Upcycling our dining table - will I ruin it?! How to do it?

(10 Posts)
reastie Sun 27-Jan-13 07:16:21

We have a dining table very similar to this one only it's mahogany and very dark and highly shinily varnished.

It's in our shed at present and we're having our kitchen diner redone soon. Tbh I hate the table as it's so dark and reminds me of a pub table with it's leg design. But, it's a good sturdy piece of furniture so I'm wondering if there's a way we can make it more practical for us.

We want a table which we can just spray and wipe and looks more rustic on the top (farmhouse type of effect). We have a toddler and just want something we don't need to worry about very much and the knocks scratches just sort of add to the effect of the table IYWKIM, which the shiny varnish doesn't do!

Would it work if I painted the table legs a nice light colour and then sanded down the top to take off the varnish? Would I just put wax on the top after sanding or something else? Would this just look incredibly naff or ruin the table? Maybe if I put a lighter varnish (or clear) on the top which isn't so shiny it would look better????

I can't think our table is worth any money, and we were given it by my parents when they moved as they got a lovely huge beautiful victorian table envy (when I say given, we saved it from their house clearance as it was going to be a goner).

FWIW we have antique chairs that I need to reupholster very approximately like this . The kitchen diner will be light, but with the chairs so dark I'd rather the table lightened the room a little.

I've tried googling for pictures of what the wooden top might end out looking like if I just sanded and waxed but can't find any, so if anyone has any idea what this might look like online I'd really appreciate a link thanks

zumo Sun 27-Jan-13 18:56:30

I would geta frensh polisher out for a quote, see what he says, then do it your self.
Try some paint stripper underneath and see if it will bring the varnish off, you wnat the one that is nutralised with meths not water as its stronger.
I would strip it.
Then apply a bit of a wax polish underneath and seehow it looks.
Or wash it all over with hot soapy water to get any pledge spray polish etc off sand it down and paint it witha gloss roller to avoid brush strokes

reastie Sun 27-Jan-13 20:58:45

thanks for the advice zumo, hadn't even considered paint stripper blush

QueenMaeve Thu 31-Jan-13 12:08:02

An electric sander would strip it back to the wood then you can wax it. But you will not get a lighter shade of wood by doing this. The wood will have darkened over the years anyway. The only way you are going to get a country kitchen look is by waxing in certain areas, painting, then distressing lightly the areas you have waxed, for example along the edges and places where wear would naturally occur.
You could also use another colur underneath which would show through when it's distressed.

Cantbelieveitsnotbutter Thu 31-Jan-13 12:14:00

I second the sander option.
I did a 1950's table recently (not dark though) sanded it and varnished it came up a treat.
I've a dark dresser to do next I'm doing that a cream but I'm scared!!! I intend to sand that then paint distress it and varnish it.
You won't get it lighter without paint

Cantbelieveitsnotbutter Thu 31-Jan-13 12:14:47

Don't forget your mask if its likely to be lead paint.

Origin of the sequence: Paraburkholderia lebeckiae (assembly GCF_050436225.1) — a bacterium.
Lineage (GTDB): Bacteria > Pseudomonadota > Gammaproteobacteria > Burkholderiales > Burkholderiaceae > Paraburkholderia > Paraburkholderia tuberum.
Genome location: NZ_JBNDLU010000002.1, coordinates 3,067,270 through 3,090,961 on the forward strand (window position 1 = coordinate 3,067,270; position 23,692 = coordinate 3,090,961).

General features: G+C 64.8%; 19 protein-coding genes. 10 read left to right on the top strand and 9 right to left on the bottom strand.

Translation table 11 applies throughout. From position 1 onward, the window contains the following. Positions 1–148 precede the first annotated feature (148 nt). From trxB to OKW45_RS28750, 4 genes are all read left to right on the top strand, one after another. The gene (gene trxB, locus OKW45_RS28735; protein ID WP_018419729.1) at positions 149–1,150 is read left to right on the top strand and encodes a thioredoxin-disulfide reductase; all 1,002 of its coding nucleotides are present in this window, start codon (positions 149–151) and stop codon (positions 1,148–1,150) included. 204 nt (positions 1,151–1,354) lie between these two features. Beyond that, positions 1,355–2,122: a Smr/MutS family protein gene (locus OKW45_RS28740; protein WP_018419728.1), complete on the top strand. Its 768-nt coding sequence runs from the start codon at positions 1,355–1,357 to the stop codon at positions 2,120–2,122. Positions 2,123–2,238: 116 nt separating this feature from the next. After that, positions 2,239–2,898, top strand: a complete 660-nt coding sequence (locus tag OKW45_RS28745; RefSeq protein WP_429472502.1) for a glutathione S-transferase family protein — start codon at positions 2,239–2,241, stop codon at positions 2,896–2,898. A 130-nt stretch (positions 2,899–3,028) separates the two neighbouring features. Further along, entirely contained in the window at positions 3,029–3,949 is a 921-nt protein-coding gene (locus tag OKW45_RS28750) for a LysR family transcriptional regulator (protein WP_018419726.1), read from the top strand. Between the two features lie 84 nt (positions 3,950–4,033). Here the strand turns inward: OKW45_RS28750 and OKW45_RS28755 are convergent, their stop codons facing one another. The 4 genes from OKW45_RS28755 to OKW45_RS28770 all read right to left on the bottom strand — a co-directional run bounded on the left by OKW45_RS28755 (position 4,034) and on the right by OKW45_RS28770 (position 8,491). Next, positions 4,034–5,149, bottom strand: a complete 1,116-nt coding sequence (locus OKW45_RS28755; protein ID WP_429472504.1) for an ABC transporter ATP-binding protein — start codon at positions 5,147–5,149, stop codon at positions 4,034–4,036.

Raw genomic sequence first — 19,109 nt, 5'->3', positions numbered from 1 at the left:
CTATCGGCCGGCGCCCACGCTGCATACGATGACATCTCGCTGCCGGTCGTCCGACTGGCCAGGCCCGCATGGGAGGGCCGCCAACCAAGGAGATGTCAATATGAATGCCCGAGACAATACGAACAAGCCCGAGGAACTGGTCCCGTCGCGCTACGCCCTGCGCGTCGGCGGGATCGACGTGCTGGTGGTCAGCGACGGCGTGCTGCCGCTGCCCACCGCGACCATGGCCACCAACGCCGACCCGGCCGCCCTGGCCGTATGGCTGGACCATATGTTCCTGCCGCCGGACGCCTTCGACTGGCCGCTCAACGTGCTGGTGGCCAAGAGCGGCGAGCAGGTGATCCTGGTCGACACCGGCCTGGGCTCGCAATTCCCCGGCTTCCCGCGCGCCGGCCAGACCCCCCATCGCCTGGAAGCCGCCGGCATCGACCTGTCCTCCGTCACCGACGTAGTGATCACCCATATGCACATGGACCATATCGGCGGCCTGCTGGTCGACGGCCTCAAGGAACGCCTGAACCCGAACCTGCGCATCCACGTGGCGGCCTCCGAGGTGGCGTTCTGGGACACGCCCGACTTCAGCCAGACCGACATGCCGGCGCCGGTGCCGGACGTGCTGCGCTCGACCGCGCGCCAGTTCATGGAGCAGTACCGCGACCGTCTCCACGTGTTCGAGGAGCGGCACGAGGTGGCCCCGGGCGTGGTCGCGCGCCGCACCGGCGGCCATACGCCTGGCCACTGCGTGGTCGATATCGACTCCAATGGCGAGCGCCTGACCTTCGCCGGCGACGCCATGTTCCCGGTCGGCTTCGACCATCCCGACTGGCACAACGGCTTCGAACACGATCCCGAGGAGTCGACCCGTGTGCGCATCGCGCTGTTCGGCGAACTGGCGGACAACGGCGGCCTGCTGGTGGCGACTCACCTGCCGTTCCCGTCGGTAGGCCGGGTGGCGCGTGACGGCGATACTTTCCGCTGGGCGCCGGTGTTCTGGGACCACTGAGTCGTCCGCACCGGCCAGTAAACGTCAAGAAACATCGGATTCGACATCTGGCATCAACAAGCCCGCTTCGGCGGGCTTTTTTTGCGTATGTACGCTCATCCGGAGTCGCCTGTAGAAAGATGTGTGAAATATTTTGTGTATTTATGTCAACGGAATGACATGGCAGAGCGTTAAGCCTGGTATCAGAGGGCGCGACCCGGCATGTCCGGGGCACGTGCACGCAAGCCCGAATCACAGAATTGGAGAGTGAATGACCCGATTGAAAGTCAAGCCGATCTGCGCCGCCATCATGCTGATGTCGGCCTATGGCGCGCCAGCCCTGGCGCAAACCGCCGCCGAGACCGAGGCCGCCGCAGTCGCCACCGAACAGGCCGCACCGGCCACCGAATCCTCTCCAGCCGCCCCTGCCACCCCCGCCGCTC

My table was v v v easy

reastie Thu 31-Jan-13 13:25:06

Thanks for feedback. DH has a little handheld sander he uses on the woodwork when decorating, maybe this will be sufficient [hopeful] . I'm thinking I wouldn't mind the table top still being dark, but I want a non perfect finish like a farmhouse table so we don't have to worry about tablecloths/keeping the shiny varnish looking nice. If I painted the legs then hopefully this would lighten the table too. I've used anne sloane chalk paint before on some furniture, I might use that (unless anyone has better suggestions)?

Megglevache Thu 31-Jan-13 13:33:09

I've done this sooooo many times. When dh and I first got together we had no cash for fancy things like tables/chairs/sofas/bed grin

I became an expert and taking on stuff people would throw out and it's amazing how many people will give you their paint from past projects that they've no need for.
If it were me.
I'd sand and prime the legs in a nice accent colour quite pale, then I'd sand back the top and scrub it with a bit of very diluted bleach/water. To make it look sunbleached- I'd then re upholster the chairs to tie in with the colours of the base legs- and use different patterns with the same tonal colours as I don't like stuff that is too matchy!

Since we've moved house my tastes have changed a bit, I've liked old/shabby/worn/mismatched for about 20 years but now I'm obsessed with modern and plastic. Weird.

Good luck Reastie- it'll be hard graft but so nice to get something you love that you've worked your socks off to achieve.

reastie Thu 31-Jan-13 13:48:40

Thanks meggle that's really inspired me grin . I'm a bit nervous about reupholstering the chairs I have to admit though - they are inherited and actually worth quite a bit (the chairs not the table - the table isn't worth anything). They [the chairs] have springs in and I'm nervy of ruining them confused . Think once I've done the table I'll either do an upholstery class or do one as a test to see how I cope. I know this sounds potentially awful looking but I'm wondering if it's possible to upholster them in oil cloth does anyone know? We have a toddler and she will ruin upholstered chairs in minutes! I'm wondering whether to do them in an oil cloth for a few years until she is old enough that I can try material.

Megglevache Thu 31-Jan-13 15:20:32

Yes, I did oil cloth once for a chair= tis totally doable.

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